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Software engineer Irving Rabel of Wyandanch walked into the just-opened Smacked Village marijuana dispensary Tuesday in Manhattan, ordered an $81 Tropical Runtz weed pen from an iPad-wielding staffer, and left possessing what just a few years ago would have been illegal.

“This is a disposable pen. You just pull it and you throw it away when you’re done,” said Rabel, 27, holding the green-hued box promising 85% THC — or tetrahydrocannabinol, the main psychoactive component — with “uplifting” and “social” effects.

Rabel was among the first-day customers of the dispensary, the second to open legally and the first under a state program to give preference for operating licenses to those with criminal convictions for marijuana, or their families.

The program was designed, according to the state, to help those “justice involved individuals” who disproportionately suffered the consequences of the War on Drugs. Licensees must meet other qualifications, too, such as having owned a profitable business for at least two years.

The individuals’ dispensaries are backed by loans from the state and private organizations.

Smacked Village’s proprietor is Roland Conner, 50, who grew up in a housing project in Far Rockaway, Queens, and was convicted in the early 1990s for marijuana sales and possession. He now lives in New Jersey.

“You see how easy it is to smoke cannabis right now? Imagine back then, when you just wanted to smoke weed, and then, you know, you would get locked up for that. That doesn’t even make sense right now. It didn’t make sense back then, but they had laws against it,” said Conner, who is in business with his son, Darius.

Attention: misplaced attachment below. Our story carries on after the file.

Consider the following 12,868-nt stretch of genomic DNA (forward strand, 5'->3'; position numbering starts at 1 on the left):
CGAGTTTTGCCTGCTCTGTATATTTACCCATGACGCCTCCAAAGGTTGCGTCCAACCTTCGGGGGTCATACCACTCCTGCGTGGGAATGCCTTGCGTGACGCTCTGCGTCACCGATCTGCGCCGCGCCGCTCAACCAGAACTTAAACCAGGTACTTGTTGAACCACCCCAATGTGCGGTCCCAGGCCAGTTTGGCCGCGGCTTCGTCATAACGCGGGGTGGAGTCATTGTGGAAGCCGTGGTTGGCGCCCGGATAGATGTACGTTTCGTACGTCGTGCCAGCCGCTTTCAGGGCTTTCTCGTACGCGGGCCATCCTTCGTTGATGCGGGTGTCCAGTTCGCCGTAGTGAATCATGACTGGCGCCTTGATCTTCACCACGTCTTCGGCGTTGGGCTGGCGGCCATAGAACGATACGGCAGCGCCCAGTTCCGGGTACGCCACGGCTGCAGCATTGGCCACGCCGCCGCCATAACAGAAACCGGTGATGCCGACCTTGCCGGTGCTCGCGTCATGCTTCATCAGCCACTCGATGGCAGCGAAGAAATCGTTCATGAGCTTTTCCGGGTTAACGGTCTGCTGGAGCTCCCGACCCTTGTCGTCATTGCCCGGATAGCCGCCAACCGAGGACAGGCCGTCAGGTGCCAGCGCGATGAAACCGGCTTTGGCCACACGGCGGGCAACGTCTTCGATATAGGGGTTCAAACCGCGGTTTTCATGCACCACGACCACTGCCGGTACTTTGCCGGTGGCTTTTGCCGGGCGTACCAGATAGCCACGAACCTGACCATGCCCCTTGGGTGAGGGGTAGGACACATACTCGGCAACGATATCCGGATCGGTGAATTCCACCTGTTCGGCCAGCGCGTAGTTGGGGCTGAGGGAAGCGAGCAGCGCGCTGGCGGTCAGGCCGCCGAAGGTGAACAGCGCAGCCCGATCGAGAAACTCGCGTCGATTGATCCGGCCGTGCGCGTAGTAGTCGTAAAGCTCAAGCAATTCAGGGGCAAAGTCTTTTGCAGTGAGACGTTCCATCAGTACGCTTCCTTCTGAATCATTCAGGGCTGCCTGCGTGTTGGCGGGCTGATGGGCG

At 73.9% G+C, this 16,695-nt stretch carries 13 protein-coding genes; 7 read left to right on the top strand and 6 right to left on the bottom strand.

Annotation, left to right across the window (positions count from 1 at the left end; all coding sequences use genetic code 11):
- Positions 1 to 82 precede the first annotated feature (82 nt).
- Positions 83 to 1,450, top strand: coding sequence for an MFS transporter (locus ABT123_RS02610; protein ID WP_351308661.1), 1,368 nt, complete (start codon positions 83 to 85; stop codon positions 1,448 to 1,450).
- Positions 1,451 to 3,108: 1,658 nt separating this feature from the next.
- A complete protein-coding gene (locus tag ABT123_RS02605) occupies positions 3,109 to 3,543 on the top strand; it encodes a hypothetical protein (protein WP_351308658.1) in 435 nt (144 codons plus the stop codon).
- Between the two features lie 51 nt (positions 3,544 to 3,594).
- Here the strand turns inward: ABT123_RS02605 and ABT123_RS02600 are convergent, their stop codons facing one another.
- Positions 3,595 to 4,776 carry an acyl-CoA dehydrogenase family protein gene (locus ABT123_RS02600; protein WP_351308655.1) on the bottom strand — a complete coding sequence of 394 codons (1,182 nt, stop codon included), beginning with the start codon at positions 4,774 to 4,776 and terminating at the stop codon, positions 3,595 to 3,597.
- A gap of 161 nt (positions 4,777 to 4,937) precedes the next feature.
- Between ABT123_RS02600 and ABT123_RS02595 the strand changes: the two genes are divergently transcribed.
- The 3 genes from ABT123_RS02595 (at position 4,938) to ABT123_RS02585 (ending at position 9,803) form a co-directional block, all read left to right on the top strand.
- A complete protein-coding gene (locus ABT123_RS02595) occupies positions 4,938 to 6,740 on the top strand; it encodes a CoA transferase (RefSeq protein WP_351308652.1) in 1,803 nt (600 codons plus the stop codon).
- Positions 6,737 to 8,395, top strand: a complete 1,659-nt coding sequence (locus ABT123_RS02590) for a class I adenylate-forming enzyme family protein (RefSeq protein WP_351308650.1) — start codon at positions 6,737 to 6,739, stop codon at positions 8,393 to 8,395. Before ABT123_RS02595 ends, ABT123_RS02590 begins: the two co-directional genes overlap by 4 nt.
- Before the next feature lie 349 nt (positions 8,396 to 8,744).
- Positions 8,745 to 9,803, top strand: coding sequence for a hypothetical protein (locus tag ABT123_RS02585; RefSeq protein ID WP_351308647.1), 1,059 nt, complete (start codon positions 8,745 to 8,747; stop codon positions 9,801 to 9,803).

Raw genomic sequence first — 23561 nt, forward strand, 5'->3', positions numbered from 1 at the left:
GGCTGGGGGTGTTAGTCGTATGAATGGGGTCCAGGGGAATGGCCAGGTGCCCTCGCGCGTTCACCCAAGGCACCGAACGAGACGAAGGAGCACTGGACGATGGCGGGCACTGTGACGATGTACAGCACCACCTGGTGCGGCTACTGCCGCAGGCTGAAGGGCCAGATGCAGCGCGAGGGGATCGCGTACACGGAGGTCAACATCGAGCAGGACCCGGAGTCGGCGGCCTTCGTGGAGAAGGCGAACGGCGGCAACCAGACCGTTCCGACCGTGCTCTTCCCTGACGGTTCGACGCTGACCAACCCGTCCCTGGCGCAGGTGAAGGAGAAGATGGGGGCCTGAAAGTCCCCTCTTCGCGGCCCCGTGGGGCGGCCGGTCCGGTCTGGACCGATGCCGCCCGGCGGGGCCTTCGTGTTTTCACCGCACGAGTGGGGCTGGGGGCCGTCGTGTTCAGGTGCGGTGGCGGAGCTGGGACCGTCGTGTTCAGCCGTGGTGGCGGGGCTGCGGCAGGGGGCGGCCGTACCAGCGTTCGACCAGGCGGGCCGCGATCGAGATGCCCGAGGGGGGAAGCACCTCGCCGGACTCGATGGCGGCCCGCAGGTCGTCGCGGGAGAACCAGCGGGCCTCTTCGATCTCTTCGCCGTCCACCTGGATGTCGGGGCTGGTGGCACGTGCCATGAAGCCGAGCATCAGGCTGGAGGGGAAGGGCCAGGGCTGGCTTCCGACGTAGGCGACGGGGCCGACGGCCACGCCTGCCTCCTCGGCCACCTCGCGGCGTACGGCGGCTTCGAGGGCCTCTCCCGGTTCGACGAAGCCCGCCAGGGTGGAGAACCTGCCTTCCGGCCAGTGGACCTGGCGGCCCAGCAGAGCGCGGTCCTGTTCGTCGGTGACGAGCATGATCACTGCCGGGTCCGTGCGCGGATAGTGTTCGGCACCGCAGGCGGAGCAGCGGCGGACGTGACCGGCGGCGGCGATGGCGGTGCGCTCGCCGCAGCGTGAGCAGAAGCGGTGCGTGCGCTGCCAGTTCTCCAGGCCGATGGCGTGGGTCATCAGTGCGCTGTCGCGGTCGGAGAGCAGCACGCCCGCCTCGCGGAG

Smacked, which is on Bleecker Street, will operate as a pop-up store until Feb. 20, and then in an estimated eight weeks, open once again — for pickup and delivery. 

The first legalized retail shop selling recreational marijuana opened late last month, a few blocks northeast. It’s run  by Housing Works, described by a news release from Gov. Kathy Hochul’s office as “the nation’s largest minority-controlled HIV/AIDS service organization and largest community-based HIV/AIDS service organization.”

The law that legalized the sales in New York — which became the 15th state to legalize it — is meant to reinvest revenue in nonwhite communities affected by the drug wars.

As of 4:20 p.m. Tuesday — business was brisk at Smacked, Conner said. He didn’t have the day’s thus-far totals — he was busy working the sales floor, “making sure that we’re running a smooth operation, making sure no shenanigans is going on” — but is eagerly awaiting the weekend rush in Greenwich Village, home to dozens of bars, pubs and other venues all within a few blocks, plus New York University.

Word had already spread to NYU students like Todd Baker, 29, and Blake Lapin, 26, who are both working toward master’s degrees in public administration. Baker bought two-eighths, Lapin, a pre-roll.

“This is the first dispensary that was opened by someone who has a prior pot conviction, which was a priority in the rollout of legalization in New York, and I was curious to see that in action, because that was important to me,” Baker said.

Just before sunset, buyers were still coming and going from the nondescript storefront, which has no sign but does have frosted windows and security guards stationed outside and in. A clerk checked IDs to make sure buyers were at least 21. 

By the cash registers, Conner said, a bestseller appeared to be weed lemon-ginger gummies/edibles, and of course, traditional buds: “The flower’s been selling pretty good too.”

With Sarina Trangle

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